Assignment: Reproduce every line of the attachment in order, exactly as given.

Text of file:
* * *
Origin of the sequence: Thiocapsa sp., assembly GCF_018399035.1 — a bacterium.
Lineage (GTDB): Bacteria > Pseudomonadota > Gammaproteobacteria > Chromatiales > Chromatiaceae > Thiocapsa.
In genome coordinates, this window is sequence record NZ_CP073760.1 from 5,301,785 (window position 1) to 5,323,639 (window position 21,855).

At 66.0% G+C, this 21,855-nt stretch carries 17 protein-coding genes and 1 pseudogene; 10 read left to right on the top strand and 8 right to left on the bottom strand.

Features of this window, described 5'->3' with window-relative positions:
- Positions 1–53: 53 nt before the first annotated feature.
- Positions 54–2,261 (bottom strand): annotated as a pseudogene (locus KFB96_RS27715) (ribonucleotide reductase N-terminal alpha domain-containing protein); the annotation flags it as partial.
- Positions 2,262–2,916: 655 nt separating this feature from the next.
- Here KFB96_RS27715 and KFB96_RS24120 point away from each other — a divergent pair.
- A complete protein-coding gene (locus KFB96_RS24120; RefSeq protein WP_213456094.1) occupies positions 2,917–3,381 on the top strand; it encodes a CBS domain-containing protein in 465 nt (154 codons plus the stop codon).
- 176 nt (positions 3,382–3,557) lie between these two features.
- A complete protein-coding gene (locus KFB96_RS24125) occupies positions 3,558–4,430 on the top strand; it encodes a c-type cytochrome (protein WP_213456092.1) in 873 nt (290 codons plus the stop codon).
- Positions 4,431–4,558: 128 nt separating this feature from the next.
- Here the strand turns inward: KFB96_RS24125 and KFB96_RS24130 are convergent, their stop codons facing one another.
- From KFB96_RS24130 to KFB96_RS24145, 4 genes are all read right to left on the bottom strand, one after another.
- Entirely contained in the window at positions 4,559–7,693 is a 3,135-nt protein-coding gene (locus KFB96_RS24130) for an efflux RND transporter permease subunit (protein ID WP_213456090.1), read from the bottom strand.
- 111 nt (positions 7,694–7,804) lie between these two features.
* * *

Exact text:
Origin of the sequence: Thiocapsa sp., assembly GCF_018399035.1 — a bacterium.
Lineage (GTDB): Bacteria > Pseudomonadota > Gammaproteobacteria > Chromatiales > Chromatiaceae > Thiocapsa.
In genome coordinates, this window is sequence record NZ_CP073760.1 from 5,301,785 (window position 1) to 5,323,639 (window position 21,855).

At 66.0% G+C, this 21,855-nt stretch carries 17 protein-coding genes and 1 pseudogene; 10 read left to right on the top strand and 8 right to left on the bottom strand.

Features of this window, described 5'->3' with window-relative positions:
- Positions 1–53: 53 nt before the first annotated feature.
- Positions 54–2,261 (bottom strand): annotated as a pseudogene (locus KFB96_RS27715) (ribonucleotide reductase N-terminal alpha domain-containing protein); the annotation flags it as partial.
- Positions 2,262–2,916: 655 nt separating this feature from the next.
- Here KFB96_RS27715 and KFB96_RS24120 point away from each other — a divergent pair.
- A complete protein-coding gene (locus KFB96_RS24120; RefSeq protein WP_213456094.1) occupies positions 2,917–3,381 on the top strand; it encodes a CBS domain-containing protein in 465 nt (154 codons plus the stop codon).
- 176 nt (positions 3,382–3,557) lie between these two features.
- A complete protein-coding gene (locus KFB96_RS24125) occupies positions 3,558–4,430 on the top strand; it encodes a c-type cytochrome (protein WP_213456092.1) in 873 nt (290 codons plus the stop codon).
- Positions 4,431–4,558: 128 nt separating this feature from the next.
- Here the strand turns inward: KFB96_RS24125 and KFB96_RS24130 are convergent, their stop codons facing one another.
- From KFB96_RS24130 to KFB96_RS24145, 4 genes are all read right to left on the bottom strand, one after another.
- Entirely contained in the window at positions 4,559–7,693 is a 3,135-nt protein-coding gene (locus KFB96_RS24130) for an efflux RND transporter permease subunit (protein ID WP_213456090.1), read from the bottom strand.
- 111 nt (positions 7,694–7,804) lie between these two features.